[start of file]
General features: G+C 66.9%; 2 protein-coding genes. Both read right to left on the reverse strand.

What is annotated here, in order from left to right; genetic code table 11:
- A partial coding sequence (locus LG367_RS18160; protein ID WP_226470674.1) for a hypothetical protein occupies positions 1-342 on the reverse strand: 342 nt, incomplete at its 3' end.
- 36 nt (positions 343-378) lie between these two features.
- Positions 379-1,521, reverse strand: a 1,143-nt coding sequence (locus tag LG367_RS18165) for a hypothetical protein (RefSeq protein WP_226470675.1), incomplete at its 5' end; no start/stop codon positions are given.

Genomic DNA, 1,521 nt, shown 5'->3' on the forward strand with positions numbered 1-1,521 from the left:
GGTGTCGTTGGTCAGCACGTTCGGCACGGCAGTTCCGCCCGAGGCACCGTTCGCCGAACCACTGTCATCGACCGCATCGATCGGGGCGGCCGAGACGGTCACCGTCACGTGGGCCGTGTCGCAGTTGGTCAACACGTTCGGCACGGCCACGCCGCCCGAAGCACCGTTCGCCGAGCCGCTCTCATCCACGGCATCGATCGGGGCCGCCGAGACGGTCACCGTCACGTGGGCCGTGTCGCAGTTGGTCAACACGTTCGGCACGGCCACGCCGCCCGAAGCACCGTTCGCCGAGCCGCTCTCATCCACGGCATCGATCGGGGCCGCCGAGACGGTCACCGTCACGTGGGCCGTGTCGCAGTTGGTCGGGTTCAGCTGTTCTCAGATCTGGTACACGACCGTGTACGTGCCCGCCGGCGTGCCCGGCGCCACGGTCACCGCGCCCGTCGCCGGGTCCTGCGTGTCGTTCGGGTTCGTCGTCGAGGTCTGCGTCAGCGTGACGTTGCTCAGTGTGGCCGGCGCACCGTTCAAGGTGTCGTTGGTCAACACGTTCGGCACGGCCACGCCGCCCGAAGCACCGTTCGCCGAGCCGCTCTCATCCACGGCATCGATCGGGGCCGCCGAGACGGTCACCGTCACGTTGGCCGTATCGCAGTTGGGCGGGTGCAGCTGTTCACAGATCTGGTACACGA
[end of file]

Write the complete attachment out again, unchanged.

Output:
General features: G+C 66.9%; 2 protein-coding genes. Both read right to left on the reverse strand.

What is annotated here, in order from left to right; genetic code table 11:
- A partial coding sequence (locus LG367_RS18160; protein ID WP_226470674.1) for a hypothetical protein occupies positions 1-342 on the reverse strand: 342 nt, incomplete at its 3' end.
- 36 nt (positions 343-378) lie between these two features.
- Positions 379-1,521, reverse strand: a 1,143-nt coding sequence (locus tag LG367_RS18165) for a hypothetical protein (RefSeq protein WP_226470675.1), incomplete at its 5' end; no start/stop codon positions are given.

Genomic DNA, 1,521 nt, shown 5'->3' on the forward strand with positions numbered 1-1,521 from the left:
GGTGTCGTTGGTCAGCACGTTCGGCACGGCAGTTCCGCCCGAGGCACCGTTCGCCGAACCACTGTCATCGACCGCATCGATCGGGGCGGCCGAGACGGTCACCGTCACGTGGGCCGTGTCGCAGTTGGTCAACACGTTCGGCACGGCCACGCCGCCCGAAGCACCGTTCGCCGAGCCGCTCTCATCCACGGCATCGATCGGGGCCGCCGAGACGGTCACCGTCACGTGGGCCGTGTCGCAGTTGGTCAACACGTTCGGCACGGCCACGCCGCCCGAAGCACCGTTCGCCGAGCCGCTCTCATCCACGGCATCGATCGGGGCCGCCGAGACGGTCACCGTCACGTGGGCCGTGTCGCAGTTGGTCGGGTTCAGCTGTTCTCAGATCTGGTACACGACCGTGTACGTGCCCGCCGGCGTGCCCGGCGCCACGGTCACCGCGCCCGTCGCCGGGTCCTGCGTGTCGTTCGGGTTCGTCGTCGAGGTCTGCGTCAGCGTGACGTTGCTCAGTGTGGCCGGCGCACCGTTCAAGGTGTCGTTGGTCAACACGTTCGGCACGGCCACGCCGCCCGAAGCACCGTTCGCCGAGCCGCTCTCATCCACGGCATCGATCGGGGCCGCCGAGACGGTCACCGTCACGTTGGCCGTATCGCAGTTGGGCGGGTGCAGCTGTTCACAGATCTGGTACACGA